The Most Dangerous Game (1932)
Gow - The Headhunter (1931)
The Most Dangerous Game (1932)
The Most Dangerous Game (1932, 60 min.) is a superb, pre-Code action-adventure film. Based upon a famous short story by Richard Connell, it follows big game hunter, Bob Rainsford, (Joel McCrea), as he becomes quarry for another, the opulently deranged Count Zaroff, (floridly played by Leslie Banks). Utilizing some of the amazing sets made for King Kong, the film is sometimes thought of as a place-holder to keep key cast and crew available during Kong’s lengthy animation schedule. This included actors Fay Wray, Robert Armstrong, Noble Johnson and Steve Clemento, as well as editor Archie Marshek, composer Max Steiner, sound effects expert Murray Spivak, illustrators Mario Larrinaga and Byron Crabbe, and optical effects wizards Vernon Walker and Linwood Dunn. The strong story and theme, excellent production values, vigorous action and fast pacing make The Most Dangerous Game an exciting and more than satisfying entertainment after eighty years. Both picture and sound are scrupulously restored in high definition by Lobster Films from the original 35mm studio fine grain master positive, and there is a full-length optional audio essay by Rick Jewell, Professor at the USC School of Cinematic Arts and author of The RKO Story and The Golden Age of Cinema: Hollywood 1929-45.
Gow, The Headhunter (Cannibal Island) (1931)
GOW (1931, 63 min.) is not only a true curiosity but also in many ways a key influence of later Cooper and Schoedsack productions including King Kong. The footage in Gow was produced by Edward A. Salisbury, a wealthy British adventurer, who in 1920 set sail in an 80-ton yacht equipped with a motion picture laboratory to, in his words, catch and hold for history a photo record of the fast–disappearing races of the South Seas Islands”. Cooper and Schoedsack were among the cameramen on this two-year expedition that documented genuine head-hunters and cannibals along its route. The material was originally released as four separate films in the silent era and was consolidated as the film Gow, The Headhunter for an illustrated lecture for expedition member William Peck. Peck recorded his own cringe-inducing commentary in 1931. Gow was reissued as an exploitation film into the 1950s under the title Cannibal Island, but was made with a serious purpose. True to Salisbury’s intent, it indeed documents vanished cultures and is brilliantly illuminated here with an exclusive audio essay by Matthew Spriggs, Professor of Archaeology at the Australian National University and author of The Island Melanesians. Gow is mastered for this edition in high definition from the original 35mm fine grain master positive.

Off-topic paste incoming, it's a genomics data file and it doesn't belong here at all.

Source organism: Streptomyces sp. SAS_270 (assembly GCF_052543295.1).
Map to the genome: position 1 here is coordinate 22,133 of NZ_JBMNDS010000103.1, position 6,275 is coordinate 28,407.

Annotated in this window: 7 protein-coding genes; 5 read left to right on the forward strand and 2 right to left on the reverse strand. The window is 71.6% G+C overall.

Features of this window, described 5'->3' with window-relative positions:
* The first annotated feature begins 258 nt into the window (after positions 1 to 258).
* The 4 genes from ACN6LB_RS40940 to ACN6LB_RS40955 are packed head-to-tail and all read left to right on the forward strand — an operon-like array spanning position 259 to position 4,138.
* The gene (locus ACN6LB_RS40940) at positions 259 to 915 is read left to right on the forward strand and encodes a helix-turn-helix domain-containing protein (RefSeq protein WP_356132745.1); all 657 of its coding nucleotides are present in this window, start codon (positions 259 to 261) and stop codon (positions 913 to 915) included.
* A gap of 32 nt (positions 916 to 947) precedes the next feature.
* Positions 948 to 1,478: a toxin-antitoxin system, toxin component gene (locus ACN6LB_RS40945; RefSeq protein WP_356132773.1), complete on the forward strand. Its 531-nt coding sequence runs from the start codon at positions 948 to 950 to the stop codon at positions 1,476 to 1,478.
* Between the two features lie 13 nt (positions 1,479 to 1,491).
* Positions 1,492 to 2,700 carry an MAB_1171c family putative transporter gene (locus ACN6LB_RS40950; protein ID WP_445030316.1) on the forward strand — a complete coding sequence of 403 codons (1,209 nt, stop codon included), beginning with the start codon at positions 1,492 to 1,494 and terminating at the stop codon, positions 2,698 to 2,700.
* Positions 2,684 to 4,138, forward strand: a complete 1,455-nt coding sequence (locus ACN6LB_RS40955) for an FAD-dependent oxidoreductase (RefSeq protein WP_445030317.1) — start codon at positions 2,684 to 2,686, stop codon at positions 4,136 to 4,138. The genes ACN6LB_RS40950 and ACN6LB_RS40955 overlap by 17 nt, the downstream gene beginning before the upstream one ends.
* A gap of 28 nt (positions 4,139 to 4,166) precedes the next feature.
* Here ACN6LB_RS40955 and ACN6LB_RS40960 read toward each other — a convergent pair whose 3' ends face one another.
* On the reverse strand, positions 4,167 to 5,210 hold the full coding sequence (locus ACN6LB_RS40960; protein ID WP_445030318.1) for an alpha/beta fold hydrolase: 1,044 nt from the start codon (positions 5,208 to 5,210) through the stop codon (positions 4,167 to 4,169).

Bonus features in this set include a booklet containing notes on each film by Merian C. Cooper as quoted in David O. Selznick's Hollywood by Ronald Haver and Emerson College professor, Eric Schaefer, as well as excerpts from an original audio interview with Merian C. Cooper conducted by film historian Kevin Brownlow.